Therefore, efforts have been made to develop foods and medicines that contain marine animal fats and oils, especially fish oils, which contain PUFA in large amounts.

But PUFA-containing fats and oils have peculiar unpleasant smells. For example, fish oils have fishy smells. Thus, such oils are not used so widely in food materials.

Fish oils obtained from tunas and skipjack, which contain DHA in high concentrations, can be made tasteless and odorless by refining and deodorization. But while the thus refined and deodorized fish oils are stored, the PUFA's double bonds are oxidized by oxygen in the air. Mainly due to this, the oils begin to emanate peculiar fishy smells again.

In order to suppress PUFA's oxidation, antioxidants such as tocopherols, ascorbic acid or lecithin are often added. But it is still difficult to prevent the recurrence of fishy and other unpleasant smells.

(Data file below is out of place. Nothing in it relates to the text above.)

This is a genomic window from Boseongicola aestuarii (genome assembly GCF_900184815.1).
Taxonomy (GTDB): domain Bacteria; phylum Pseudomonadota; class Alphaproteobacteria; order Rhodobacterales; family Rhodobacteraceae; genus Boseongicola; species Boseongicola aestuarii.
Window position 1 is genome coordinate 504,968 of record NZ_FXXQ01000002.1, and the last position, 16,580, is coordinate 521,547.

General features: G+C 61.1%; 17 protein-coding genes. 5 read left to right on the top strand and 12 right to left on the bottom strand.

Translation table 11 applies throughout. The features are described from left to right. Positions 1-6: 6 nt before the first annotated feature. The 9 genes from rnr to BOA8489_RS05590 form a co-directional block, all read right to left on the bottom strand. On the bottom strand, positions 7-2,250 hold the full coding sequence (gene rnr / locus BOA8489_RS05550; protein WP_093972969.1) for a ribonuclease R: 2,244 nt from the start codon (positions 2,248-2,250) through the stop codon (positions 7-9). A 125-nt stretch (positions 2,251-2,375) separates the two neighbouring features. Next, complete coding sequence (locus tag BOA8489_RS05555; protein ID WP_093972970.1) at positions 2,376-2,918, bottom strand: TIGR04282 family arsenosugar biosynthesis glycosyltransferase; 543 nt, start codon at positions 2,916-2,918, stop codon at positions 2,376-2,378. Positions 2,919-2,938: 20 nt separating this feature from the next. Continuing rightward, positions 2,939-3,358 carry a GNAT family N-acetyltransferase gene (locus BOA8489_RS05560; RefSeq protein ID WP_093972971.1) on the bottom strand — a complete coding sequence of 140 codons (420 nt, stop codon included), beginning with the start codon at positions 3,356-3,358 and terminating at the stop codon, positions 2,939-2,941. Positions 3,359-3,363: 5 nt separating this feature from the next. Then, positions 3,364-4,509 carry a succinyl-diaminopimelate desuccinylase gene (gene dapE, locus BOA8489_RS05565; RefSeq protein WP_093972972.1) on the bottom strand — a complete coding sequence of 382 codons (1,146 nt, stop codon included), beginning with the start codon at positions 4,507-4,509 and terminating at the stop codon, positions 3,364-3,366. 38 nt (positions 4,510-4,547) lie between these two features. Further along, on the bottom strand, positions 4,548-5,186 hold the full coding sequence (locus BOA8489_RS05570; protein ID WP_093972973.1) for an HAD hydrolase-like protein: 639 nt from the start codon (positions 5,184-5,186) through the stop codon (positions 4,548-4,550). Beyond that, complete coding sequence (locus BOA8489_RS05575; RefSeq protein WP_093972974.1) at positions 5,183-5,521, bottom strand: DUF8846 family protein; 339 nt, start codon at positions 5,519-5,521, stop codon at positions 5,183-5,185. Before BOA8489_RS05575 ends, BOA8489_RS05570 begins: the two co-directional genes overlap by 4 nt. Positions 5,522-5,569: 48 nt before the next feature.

In order to hide such recurring smells, odor suppressors and masking agents were used. But it was still impossible to sufficiently suppress odors. Also, the effects of such agents are short-lived, so that they cannot offer a fundamental solution to the odor problem.

From the fact that the addition of antioxidants cannot prevent perfectly the recurrence of odors, the inventors of the present invention, thought that factors other than oxidation may be playing a role in the recurrence of odors. More specifically, they thought that trace amounts of precursors of the odor-emanating substances that remain unremoved by the conventional refining method might convert into odor-emanating substances which, in cooperation with the odors due to oxidation of the double bonds in PUFA's, produce peculiar fishy odors, lowering the market value of the oil products.

Similarly, PUFA containing vegetable oils such as perilla oil and linseed oil also produce unpleasant odors in the same mechanism as with fish oils.